There are many sports fans who insist on believing that old bromide that sports and politics do not mix. They are living in a fantasyland and cannot distinguish between the real world and the reel world.
Indeed, three of the greatest commissioners in the history of American professional sports were from the world of government and politics. The first commissioner of Major League Baseball was former federal Judge Kenesaw Mountain Landis. He restored integrity to baseball after the Black Sox scandal of the 1919 World Series.
The successor to Landis was Albert “Happy” Chandler, who formerly held office as governor of Kentucky and U.S. Senator from that state. His support of Brooklyn Dodgers owner Branch Rickey and specifically his approval of the Dodgers’ contract with Jackie Roosevelt Robinson, despite the objection of the fifteen other owners, made possible the integration of Major League Baseball, the beginning of the process of making America one nation.
As for the National Basketball Association (NBA), a critical historic role was played by Larry O’Brien, the third Commissioner of the NBA, who served from 1975 until 1984. O’Brien previously had served as a White House political aide to President John F. Kennedy and Postmaster General under President Lyndon Baines Johnson. O’Brien directed the successful NBA-ABA merger which brought the American Basketball Association franchises into the NBA. When he left as Commissioner, the NBA Championship Trophy was renamed the Larry O’Brien NBA Championship Trophy, a deserved tribute to an outstanding sports executive and a most honorable public servant.
The political talents of all three of these individuals were critical to their success as chief executives of their respective sports. Even Pete Rozelle, the National Football League Commissioner (NFL) who in my view was history’s most successful sports chief executive, was a person of enormous political talent, although he came from a public relations background, rather than the world of politics.
Rozelle made the deal in 1966 which resulted in Congress passing legislation which exempted the NFL-AFL merger from antitrust laws. Specifically, in order to secure passage, he obtained the support of two key Democratic members of Congress from Louisiana, Senator Russell Long and Representative Hale Boggs by promising a franchise to New Orleans. This was a classic case of the interaction of sports and politics.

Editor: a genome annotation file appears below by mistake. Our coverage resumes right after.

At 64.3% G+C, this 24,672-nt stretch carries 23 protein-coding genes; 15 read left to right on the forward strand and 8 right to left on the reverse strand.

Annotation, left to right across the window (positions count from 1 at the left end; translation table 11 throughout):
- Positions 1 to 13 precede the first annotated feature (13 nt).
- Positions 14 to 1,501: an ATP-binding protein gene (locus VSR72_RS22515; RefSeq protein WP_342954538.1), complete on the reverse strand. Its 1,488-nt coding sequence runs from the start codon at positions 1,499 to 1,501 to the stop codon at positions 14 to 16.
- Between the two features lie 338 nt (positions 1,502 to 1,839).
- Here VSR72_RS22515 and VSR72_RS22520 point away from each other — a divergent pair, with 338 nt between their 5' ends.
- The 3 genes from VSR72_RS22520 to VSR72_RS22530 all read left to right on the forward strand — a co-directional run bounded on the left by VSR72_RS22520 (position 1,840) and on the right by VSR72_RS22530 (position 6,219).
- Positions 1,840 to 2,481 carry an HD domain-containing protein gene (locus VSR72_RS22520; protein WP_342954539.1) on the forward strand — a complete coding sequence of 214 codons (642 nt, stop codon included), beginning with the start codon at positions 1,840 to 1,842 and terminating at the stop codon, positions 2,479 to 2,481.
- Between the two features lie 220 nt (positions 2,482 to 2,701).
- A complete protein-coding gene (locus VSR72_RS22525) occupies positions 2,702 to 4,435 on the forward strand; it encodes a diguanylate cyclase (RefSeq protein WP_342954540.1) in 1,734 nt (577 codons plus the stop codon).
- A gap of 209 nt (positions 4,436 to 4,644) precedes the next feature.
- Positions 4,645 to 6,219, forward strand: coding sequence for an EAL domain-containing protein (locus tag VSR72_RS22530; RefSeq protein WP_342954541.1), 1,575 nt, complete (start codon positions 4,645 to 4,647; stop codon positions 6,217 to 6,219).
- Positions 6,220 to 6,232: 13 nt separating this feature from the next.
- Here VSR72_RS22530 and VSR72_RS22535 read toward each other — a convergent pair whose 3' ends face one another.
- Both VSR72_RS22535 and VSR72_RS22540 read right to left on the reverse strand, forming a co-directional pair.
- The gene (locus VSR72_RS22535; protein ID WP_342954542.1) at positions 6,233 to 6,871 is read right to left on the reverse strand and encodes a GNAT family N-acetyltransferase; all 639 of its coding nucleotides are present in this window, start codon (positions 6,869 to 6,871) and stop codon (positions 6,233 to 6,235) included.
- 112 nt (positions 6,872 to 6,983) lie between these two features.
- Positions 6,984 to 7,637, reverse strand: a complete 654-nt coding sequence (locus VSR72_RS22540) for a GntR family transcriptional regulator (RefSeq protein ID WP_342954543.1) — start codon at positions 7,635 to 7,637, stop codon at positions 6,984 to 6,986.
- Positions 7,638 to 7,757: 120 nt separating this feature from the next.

The National Football League is now facing a deep crisis of image and credibility as a result of the ongoing spousal and familial abuse scandals. These problems cannot be resolved as long as Roger Goodell continues to serve as commissioner, particularly after his disastrous performance at last Friday’s press conference. The stories that made news today in the New York Daily News about the meetings between Goodell and Ray Rice indicate that the Commissioner has been outright lying.
Forget about the fact that most of the lodge brothers of the NFL continue to support Goodell’s continuation in office, particularly Pittsburgh Steelers owner Art Rooney II and New York Giants owner John Mara. Right now, Goodell has all the credibility of Richard Nixon during Watergate. He is receiving annual compensation of $42 million from the NFL. He should not continue in office for one more day. It’s time for him to go.
Fortunately, there is a person from the world of politics who will make a superb NFL Commissioner. Her name was first suggested by the outstanding journalist from the Washington Post, Jonathan Capehart, on September 8. Since then, many other journalists have supported Capehart and have advocated, as I do, the election of former Secretary of State Condoleezza “Condi” Rice as NFL Commissioner. Condi Rice is exactly whom the NFL needs to serve as its leader.
Condi Rice is a woman of superb character and intellect, and her very election as Commissioner will go a long way towards repairing the damage to the NFL resulting from the recent scandals. She is a person of comprehensive football knowledge, as evidenced by her continuing service on the NCAA College Football Playoff Selection Committee.
Today, the NFL is a mega billion dollar business. It has come a long way from the days when I started following pro football in 1956. In those days, the NFL was basically a Mom and Pop operation, run by the late Commissioner Bert Bell from an office upstairs in a Philadelphia bank. The NFL has long since moved to Park Avenue in Manhattan, and it requires a Commissioner of superb executive experience and ability. Condi Rice is that person.
There is one more aspect that will result from the election of Condi Rice as NFL Commissioner. She will be the first woman and first African-American to be elected as a commissioner of a major American sport. This will be a magnificent event, deserving of celebration by the American public.
And somewhere in heaven, Condi’s fellow Republican, Jackie Roosevelt Robinson, will be rejoicing.
Alan J. Steinberg served as Regional Administrator of Region 2 EPA during the administration of former President George W. Bush. Region 2 EPA consists of the states of New York and New Jersey, the Commonwealth of Puerto Rico, the U.S. Virgin Islands, and eight federally recognized Indian nations. Under former New Jersey Governor Christie Whitman, he served as Executive Director of the New Jersey Meadowlands Commission. He currently serves on the political science faculty of Monmouth University.